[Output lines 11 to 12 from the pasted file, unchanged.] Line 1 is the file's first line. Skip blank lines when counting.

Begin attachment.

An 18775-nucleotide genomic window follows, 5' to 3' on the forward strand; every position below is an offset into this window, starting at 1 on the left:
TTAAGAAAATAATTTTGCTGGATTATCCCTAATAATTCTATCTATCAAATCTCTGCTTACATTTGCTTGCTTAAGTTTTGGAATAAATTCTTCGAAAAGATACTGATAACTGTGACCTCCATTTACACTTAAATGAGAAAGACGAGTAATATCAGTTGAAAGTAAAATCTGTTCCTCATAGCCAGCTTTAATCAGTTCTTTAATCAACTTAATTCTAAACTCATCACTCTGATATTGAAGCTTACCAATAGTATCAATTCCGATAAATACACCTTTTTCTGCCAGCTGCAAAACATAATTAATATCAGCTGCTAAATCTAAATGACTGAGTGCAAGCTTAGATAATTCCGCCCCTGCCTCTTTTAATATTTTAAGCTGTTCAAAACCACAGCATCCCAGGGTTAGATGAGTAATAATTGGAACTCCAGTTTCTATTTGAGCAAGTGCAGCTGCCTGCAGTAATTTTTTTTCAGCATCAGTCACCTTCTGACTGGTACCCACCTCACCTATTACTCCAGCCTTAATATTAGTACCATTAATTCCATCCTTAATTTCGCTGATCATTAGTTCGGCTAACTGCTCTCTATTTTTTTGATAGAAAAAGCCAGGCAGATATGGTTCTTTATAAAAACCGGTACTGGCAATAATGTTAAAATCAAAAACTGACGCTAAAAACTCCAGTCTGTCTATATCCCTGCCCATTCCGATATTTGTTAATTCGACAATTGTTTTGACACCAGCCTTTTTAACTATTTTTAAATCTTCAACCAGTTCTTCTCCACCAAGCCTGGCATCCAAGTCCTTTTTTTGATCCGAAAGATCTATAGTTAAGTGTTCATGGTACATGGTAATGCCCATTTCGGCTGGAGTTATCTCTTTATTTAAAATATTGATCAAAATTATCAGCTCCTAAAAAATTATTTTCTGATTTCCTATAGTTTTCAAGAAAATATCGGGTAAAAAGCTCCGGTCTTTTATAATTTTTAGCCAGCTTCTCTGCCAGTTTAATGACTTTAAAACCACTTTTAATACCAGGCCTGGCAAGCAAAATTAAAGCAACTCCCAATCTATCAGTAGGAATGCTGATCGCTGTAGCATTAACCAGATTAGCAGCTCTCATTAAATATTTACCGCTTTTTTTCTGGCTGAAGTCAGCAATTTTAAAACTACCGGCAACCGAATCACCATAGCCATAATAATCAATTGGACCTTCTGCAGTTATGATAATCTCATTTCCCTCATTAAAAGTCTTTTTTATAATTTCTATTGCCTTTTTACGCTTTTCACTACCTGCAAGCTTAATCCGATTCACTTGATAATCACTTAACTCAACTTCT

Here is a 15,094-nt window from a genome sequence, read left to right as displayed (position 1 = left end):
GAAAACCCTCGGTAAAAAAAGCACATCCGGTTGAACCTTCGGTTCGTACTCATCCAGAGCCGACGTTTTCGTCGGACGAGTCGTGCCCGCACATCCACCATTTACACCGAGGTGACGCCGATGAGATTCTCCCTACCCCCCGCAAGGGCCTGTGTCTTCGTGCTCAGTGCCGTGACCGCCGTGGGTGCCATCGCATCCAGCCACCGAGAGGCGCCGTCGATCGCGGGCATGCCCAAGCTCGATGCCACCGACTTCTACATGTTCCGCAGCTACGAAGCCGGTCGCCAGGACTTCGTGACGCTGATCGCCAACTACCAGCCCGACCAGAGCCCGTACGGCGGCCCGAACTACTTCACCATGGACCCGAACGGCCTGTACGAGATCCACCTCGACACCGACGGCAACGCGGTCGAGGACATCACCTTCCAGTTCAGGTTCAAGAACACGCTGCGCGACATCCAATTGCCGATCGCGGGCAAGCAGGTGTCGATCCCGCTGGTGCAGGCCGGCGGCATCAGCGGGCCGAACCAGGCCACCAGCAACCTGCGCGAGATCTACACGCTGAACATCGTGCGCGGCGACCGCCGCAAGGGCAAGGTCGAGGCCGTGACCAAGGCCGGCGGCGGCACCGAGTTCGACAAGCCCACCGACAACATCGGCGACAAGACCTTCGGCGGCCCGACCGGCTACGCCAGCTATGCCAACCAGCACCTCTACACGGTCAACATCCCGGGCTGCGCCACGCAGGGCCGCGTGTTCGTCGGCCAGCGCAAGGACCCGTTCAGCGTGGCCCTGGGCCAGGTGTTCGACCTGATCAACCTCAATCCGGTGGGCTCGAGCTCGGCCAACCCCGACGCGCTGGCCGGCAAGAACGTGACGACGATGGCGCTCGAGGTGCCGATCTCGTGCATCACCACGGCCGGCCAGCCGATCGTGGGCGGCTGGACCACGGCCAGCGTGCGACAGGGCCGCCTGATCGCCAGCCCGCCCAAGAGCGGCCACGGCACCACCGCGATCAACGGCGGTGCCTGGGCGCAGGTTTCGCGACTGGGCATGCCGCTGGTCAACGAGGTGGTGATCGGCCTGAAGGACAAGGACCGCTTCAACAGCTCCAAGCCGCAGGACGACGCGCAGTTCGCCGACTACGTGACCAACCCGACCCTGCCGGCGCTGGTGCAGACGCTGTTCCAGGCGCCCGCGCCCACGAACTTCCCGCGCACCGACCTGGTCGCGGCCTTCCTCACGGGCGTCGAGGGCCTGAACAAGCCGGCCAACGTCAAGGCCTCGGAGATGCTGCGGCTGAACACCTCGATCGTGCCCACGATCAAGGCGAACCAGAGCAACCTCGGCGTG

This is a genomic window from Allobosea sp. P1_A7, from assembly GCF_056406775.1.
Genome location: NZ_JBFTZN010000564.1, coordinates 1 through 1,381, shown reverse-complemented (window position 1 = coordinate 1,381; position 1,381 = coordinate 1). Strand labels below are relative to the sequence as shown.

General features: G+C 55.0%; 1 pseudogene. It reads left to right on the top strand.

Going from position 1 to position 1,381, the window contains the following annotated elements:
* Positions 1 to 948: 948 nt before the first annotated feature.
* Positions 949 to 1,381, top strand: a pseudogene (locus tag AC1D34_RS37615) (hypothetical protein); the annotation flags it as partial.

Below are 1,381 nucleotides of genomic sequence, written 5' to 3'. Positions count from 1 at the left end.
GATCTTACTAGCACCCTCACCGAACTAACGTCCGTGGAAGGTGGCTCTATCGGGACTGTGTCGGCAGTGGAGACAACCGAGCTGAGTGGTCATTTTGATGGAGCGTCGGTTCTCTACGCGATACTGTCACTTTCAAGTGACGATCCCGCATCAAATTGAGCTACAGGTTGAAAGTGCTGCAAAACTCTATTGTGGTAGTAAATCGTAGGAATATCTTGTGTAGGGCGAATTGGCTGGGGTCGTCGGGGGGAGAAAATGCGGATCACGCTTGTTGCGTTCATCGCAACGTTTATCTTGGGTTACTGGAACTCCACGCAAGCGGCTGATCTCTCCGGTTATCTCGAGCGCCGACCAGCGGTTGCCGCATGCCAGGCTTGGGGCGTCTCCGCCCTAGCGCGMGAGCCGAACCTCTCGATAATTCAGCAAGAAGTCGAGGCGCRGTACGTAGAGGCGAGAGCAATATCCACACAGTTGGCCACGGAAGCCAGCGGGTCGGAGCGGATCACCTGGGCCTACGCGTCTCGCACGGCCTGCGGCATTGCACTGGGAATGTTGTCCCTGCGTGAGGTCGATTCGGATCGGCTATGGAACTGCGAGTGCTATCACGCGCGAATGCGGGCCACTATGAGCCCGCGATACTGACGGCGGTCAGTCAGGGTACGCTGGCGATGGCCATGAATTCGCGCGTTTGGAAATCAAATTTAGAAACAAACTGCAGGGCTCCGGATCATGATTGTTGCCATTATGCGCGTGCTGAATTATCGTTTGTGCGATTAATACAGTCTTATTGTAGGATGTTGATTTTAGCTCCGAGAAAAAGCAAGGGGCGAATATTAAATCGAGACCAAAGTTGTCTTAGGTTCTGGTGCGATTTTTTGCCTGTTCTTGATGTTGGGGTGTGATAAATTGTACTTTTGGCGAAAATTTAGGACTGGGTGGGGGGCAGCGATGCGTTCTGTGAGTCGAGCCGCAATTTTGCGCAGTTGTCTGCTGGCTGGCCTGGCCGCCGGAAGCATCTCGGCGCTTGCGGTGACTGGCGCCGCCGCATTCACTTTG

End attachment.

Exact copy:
Below are 1,381 nucleotides of genomic sequence, written 5' to 3'. Positions count from 1 at the left end.
GATCTTACTAGCACCCTCACCGAACTAACGTCCGTGGAAGGTGGCTCTATCGGGACTGTGTCGGCAGTGGAGACAACCGAGCTGAGTGGTCATTTTGATGGAGCGTCGGTTCTCTACGCGATACTGTCACTTTCAAGTGACGATCCCGCATCAAATTGAGCTACAGGTTGAAAGTGCTGCAAAACTCTATTGTGGTAGTAAATCGTAGGAATATCTTGTGTAGGGCGAATTGGCTGGGGTCGTCGGGGGGAGAAAATGCGGATCACGCTTGTTGCGTTCATCGCAACGTTTATCTTGGGTTACTGGAACTCCACGCAAGCGGCTGATCTCTCCGGTTATCTCGAGCGCCGACCAGCGGTTGCCGCATGCCAGGCTTGGGGCGTCTCCGCCCTAGCGCGMGAGCCGAACCTCTCGATAATTCAGCAAGAAGTCGAGGCGCRGTACGTAGAGGCGAGAGCAATATCCACACAGTTGGCCACGGAAGCCAGCGGGTCGGAGCGGATCACCTGGGCCTACGCGTCTCGCACGGCCTGCGGCATTGCACTGGGAATGTTGTCCCTGCGTGAGGTCGATTCGGATCGGCTATGGAACTGCGAGTGCTATCACGCGCGAATGCGGGCCACTATGAGCCCGCGATACTGACGGCGGTCAGTCAGGGTACGCTGGCGATGGCCATGAATTCGCGCGTTTGGAAATCAAATTTAGAAACAAACTGCAGGGCTCCGGATCATGATTGTTGCCATTATGCGCGTGCTGAATTATCGTTTGTGCGATTAATACAGTCTTATTGTAGGATGTTGATTTTAGCTCCGAGAAAAAGCAAGGGGCGAATATTAAATCGAGACCAAAGTTGTCTTAGGTTCTGGTGCGATTTTTTGCCTGTTCTTGATGTTGGGGTGTGATAAATTGTACTTTTGGCGAAAATTTAGGACTGGGTGGGGGGCAGCGATGCGTTCTGTGAGTCGAGCCGCAATTTTGCGCAGTTGTCTGCTGGCTGGCCTGGCCGCCGGAAGCATCTCGGCGCTTGCGGTGACTGGCGCCGCCGCATTCACTTTG